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Most Americans view China unfavourably

A recent Gallup poll shows that most Americans view China unfavourably while respecting the country's economic power.

BEIJING: A recent Gallup poll shows that most Americans view China unfavourably while respecting the country's economic power.

Of the over 1,000 Americans interviewed, 53 per cent said they had an unfavourable opinion of China, while 43 per cent had a favourable perception.

In response, Chinese observers say those sentiments are only natural.

Results from the latest opinion poll in the US do not come as a surprise to many people here in China.

For two big countries with such different ideologies, histories, culture and core values, experts say it is unrealistic to expect the people of both countries to like each other's systems.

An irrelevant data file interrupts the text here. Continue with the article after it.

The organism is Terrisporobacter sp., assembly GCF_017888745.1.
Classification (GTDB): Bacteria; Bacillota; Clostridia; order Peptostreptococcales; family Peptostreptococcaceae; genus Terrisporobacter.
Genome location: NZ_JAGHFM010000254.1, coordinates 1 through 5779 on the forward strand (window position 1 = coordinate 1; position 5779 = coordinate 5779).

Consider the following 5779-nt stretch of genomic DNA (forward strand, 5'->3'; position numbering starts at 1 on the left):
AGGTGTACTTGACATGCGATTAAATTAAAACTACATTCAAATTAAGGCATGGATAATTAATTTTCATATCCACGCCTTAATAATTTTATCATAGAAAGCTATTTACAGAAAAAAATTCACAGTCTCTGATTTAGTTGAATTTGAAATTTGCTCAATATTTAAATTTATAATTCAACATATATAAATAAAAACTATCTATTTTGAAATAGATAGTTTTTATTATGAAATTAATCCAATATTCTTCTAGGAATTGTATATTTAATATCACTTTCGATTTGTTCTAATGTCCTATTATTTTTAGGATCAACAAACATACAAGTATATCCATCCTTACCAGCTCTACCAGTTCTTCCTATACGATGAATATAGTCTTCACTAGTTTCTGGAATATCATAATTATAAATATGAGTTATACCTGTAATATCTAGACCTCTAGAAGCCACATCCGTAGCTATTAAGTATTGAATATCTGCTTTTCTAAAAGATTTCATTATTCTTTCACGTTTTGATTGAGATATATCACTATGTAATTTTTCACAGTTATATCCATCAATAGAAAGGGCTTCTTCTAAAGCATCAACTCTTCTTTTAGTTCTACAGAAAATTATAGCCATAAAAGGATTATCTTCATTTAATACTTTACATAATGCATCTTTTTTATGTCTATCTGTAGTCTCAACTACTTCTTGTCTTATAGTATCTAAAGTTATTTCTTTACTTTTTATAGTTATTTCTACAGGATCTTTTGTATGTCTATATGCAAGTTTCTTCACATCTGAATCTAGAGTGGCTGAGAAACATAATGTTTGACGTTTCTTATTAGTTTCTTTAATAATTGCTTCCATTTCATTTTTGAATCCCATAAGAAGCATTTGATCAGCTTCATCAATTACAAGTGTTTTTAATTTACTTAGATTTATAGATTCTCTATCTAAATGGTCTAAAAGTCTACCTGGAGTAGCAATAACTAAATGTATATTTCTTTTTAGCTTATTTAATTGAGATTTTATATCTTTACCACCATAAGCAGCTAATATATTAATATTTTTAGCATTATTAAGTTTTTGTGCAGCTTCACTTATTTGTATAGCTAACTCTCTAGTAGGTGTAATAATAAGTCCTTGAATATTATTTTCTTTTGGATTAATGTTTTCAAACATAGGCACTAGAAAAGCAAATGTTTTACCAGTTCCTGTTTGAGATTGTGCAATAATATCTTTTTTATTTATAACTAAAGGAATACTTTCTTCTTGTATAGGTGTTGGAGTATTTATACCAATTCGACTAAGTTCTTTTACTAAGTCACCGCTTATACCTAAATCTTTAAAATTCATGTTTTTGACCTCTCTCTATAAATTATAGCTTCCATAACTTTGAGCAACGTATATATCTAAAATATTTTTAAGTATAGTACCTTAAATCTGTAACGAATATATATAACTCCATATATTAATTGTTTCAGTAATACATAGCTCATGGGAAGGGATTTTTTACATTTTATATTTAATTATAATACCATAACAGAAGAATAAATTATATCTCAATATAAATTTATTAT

In fact, looking at previous polls, China's favourable rating has fluctuated in a narrow range between 41 per cent and 48 per cent since 2001.

The poll does show however that more Americans recognise China's growing economic strength.

52 per cent think of China as the leading economic power in the world, as compared to less than a third who believes the US is the leading economic power.

The majority of Americans surveyed also view China's growing economic influence as a threat to US vital interests over the next 10 years.

Something which some analysts say is only natural.

Professor Jin Canrong, Deputy Dean of the School of International Studies at Renmin University of China, explained: "China and the world will have to get used to a China that's extremely strong in the future. It's just a matter of time. Like it or not, China's rise will break western centralism over the last 500 years."

Still, it seems most respondents think China's development presents opportunities for cooperation.

Despite their generally unfavourable views of China, more Americans now see China as a friend or ally, rather than an enemy.

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